While Eskom produced nearly 9% less electricity in August compared to a year ago, Stats SA notes that the total electricity supply decreased by only 6.4%. The difference between the two figures represents the growth of electricity supply by private producers.

Eskom’s share of total electricity supply in SA

Source: Based on historic figures supplied by Stats SA

According to Stats SA figures, total production of electricity available for distribution to consumers amounted to 17 980 gigawatt hours (Gwh) in August. Eskom distributed 15 376Gwh to consumers net of its own use of electricity in its power stations, imports and exports.

The deterioration at Eskom means the state power utility is currently producing approximately the same amount of electricity it produced 23 years ago.

In contrast, electricity produced by private power producers has been increasing fast since 2000.

At the beginning of 2000, private electricity production amounted to a mere 725GWh. In August 2023, it has increased by 260% to 2 604GWh.

Electricity production by private entities is mostly by way of environmentally-friendly wind and solar plants, and has increased from less than 5% of the total electricity available in SA 20 years ago to the current 15%, according to the Stats SA figures.

In reality, private electricity generation is probably a few percentage points higher than the official figures suggest because small residential rooftop systems and those installed by small businesses would not be counted by Stats SA.

4. SARS under pressure:

The South African Revenue Service (SARS) is offering payment arrangements to indebted taxpayers in a last-ditch attempt to fill the growing fiscal pothole.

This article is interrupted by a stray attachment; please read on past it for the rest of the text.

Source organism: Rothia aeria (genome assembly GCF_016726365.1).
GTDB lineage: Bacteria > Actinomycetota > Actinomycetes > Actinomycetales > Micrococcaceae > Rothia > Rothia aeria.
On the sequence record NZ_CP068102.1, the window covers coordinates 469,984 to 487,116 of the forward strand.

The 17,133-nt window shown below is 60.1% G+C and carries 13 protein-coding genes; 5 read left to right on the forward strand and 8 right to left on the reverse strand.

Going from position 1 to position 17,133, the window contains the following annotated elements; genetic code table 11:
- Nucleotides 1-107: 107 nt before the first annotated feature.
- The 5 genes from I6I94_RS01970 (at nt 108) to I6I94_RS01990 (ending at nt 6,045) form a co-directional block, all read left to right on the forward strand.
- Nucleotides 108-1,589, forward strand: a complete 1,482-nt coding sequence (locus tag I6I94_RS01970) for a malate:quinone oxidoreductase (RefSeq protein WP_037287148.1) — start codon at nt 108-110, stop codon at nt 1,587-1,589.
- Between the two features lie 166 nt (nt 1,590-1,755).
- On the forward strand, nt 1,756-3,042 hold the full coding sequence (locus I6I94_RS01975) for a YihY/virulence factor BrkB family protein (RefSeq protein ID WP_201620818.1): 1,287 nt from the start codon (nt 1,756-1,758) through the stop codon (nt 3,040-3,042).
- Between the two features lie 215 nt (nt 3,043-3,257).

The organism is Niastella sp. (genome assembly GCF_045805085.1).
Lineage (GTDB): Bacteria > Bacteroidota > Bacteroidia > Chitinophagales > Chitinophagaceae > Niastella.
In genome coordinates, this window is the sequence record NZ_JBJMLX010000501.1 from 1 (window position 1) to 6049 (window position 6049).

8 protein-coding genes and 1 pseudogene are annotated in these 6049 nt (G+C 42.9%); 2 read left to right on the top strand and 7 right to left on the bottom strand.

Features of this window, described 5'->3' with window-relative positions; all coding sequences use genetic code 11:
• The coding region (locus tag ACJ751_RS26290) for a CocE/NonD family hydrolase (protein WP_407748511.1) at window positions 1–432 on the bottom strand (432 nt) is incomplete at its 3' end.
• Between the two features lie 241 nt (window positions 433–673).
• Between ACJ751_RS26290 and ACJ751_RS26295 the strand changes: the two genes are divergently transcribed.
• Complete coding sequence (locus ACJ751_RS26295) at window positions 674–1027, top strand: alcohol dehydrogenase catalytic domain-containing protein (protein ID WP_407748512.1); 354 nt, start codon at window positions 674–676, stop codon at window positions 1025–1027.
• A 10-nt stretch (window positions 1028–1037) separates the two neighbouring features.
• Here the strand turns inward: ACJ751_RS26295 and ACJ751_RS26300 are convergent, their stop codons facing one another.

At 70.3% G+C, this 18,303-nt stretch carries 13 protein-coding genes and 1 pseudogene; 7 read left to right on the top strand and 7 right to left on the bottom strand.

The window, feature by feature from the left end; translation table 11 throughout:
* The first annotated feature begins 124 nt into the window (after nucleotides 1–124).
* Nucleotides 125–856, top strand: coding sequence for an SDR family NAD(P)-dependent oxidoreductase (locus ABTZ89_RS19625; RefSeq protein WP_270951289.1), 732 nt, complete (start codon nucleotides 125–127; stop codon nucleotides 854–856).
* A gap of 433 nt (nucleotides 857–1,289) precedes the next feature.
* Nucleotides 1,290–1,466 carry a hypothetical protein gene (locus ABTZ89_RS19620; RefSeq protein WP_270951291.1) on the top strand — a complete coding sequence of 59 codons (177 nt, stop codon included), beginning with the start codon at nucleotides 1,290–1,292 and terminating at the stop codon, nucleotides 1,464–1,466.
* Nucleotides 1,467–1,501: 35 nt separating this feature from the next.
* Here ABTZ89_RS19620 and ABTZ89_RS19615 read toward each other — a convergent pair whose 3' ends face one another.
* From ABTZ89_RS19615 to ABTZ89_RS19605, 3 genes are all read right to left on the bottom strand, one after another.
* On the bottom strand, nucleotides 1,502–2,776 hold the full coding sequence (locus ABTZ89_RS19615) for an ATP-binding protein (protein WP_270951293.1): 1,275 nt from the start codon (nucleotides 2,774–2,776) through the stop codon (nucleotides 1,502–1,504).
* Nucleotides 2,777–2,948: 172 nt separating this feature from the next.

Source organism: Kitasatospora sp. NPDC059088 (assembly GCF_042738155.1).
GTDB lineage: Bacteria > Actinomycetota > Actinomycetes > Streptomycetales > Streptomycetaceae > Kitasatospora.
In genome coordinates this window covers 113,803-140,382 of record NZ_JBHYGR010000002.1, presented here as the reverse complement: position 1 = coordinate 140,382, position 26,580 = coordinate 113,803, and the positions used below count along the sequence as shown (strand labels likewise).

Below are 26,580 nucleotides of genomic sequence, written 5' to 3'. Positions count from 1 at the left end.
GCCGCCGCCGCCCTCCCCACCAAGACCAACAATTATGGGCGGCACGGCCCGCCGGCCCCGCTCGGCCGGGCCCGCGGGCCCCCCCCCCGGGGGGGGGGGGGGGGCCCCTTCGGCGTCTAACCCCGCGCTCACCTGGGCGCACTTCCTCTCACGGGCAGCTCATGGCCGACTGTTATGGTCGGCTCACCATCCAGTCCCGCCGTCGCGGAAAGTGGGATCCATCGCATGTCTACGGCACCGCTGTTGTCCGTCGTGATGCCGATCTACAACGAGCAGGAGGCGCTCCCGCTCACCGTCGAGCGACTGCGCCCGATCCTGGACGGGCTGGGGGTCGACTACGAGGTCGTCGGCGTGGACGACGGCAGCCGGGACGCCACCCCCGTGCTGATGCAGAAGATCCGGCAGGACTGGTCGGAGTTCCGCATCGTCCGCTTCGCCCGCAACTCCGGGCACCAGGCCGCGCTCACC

Tax Consulting SA’s head of strategic engagement and compliance, Jashwin Baijoo, said the organisation has recently noted SARS officials reaching out directly to indebted taxpayers to offer payment arrangements if they cannot fully pay their debt.

He explained that this is a strategic move on SARS’ part as it is a way to alleviate the pressure on the fiscus. This pressure was caused by the drastic decline in corporate income tax collection this year.

South Africa’s economy is only expected to grow by around 0.3% in 2023. However, SARS’ target for revenue collection growth is between 4% and 6%. 

So far, SARS has achieved revenue collection growth of only 2.6% due to declining corporate income taxes and increased VAT refunds. 

In particular, the mining sector’s contribution to the fiscus has sharply declined as commodity prices weakened and the country’s failing state-owned enterprises impacted their sales. 

SARS deputy commissioner Johnstone Makhubu told the 10th Tax Indaba that tax collections have fallen R22 billion short of the Finance Minister’s February budget estimates for the first five months of the 2024 financial year. 

Therefore, to reduce the deficit, Baijoo said SARS is approaching indebted taxpayers in “a last-ditch attempt to collect what they can”.

“Whilst this may come across as SARS relieving your stress, in reality, these emails are last-ditch attempts by SARS to collect what they can to fill the ever-growing fiscal pothole,” he said. 

5. Cash-in-transit crisis:

There have been 249 cash-in-transit robberies since January, a 30% increase compared to last year, while another incident occurred on the N12 in Joburg on Saturday.

Fidelity CEO Wahl Bartmann noted it took the SAPS over 30 minutes to respond to the heist, adding that there is no government support to help fight this crisis.

Bartmann is now calling on the army to step in. 

“We need the support from government, when the trucks were burnt down, military stepped in, why cant they deploy the military to support us?”

Meanwhile, Gauteng Premier Panyaza Lesufi is calling for a cashless economy in the province. 

This to combat the surge of cash-in-transit robberies.

All information sourced from articles posted by: BusinessTech, Fin24, Moneyweb, DailyInvestor, and eNCA.